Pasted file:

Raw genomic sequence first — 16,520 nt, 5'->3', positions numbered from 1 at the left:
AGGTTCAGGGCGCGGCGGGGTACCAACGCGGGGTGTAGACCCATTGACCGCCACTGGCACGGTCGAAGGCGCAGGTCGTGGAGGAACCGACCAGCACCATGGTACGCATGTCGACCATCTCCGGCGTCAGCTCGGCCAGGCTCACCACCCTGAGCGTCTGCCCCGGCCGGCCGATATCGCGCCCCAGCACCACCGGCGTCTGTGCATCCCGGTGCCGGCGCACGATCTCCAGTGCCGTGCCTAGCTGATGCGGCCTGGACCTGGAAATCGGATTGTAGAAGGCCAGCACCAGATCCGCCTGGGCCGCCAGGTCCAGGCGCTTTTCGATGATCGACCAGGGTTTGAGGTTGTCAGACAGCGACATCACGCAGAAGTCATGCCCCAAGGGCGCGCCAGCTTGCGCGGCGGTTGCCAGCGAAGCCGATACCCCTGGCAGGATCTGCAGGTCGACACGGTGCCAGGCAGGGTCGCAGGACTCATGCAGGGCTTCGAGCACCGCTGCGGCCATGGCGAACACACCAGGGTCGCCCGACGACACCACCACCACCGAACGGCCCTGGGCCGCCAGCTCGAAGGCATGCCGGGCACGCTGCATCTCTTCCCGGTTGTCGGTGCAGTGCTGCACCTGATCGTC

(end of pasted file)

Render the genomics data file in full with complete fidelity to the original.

Raw genomic sequence first — 16,520 nt, 5'->3', positions numbered from 1 at the left:
AGGTTCAGGGCGCGGCGGGGTACCAACGCGGGGTGTAGACCCATTGACCGCCACTGGCACGGTCGAAGGCGCAGGTCGTGGAGGAACCGACCAGCACCATGGTACGCATGTCGACCATCTCCGGCGTCAGCTCGGCCAGGCTCACCACCCTGAGCGTCTGCCCCGGCCGGCCGATATCGCGCCCCAGCACCACCGGCGTCTGTGCATCCCGGTGCCGGCGCACGATCTCCAGTGCCGTGCCTAGCTGATGCGGCCTGGACCTGGAAATCGGATTGTAGAAGGCCAGCACCAGATCCGCCTGGGCCGCCAGGTCCAGGCGCTTTTCGATGATCGACCAGGGTTTGAGGTTGTCAGACAGCGACATCACGCAGAAGTCATGCCCCAAGGGCGCGCCAGCTTGCGCGGCGGTTGCCAGCGAAGCCGATACCCCTGGCAGGATCTGCAGGTCGACACGGTGCCAGGCAGGGTCGCAGGACTCATGCAGGGCTTCGAGCACCGCTGCGGCCATGGCGAACACACCAGGGTCGCCCGACGACACCACCACCACCGAACGGCCCTGGGCCGCCAGCTCGAAGGCATGCCGGGCACGCTGCATCTCTTCCCGGTTGTCGGTGCAGTGCTGCACCTGATCGTC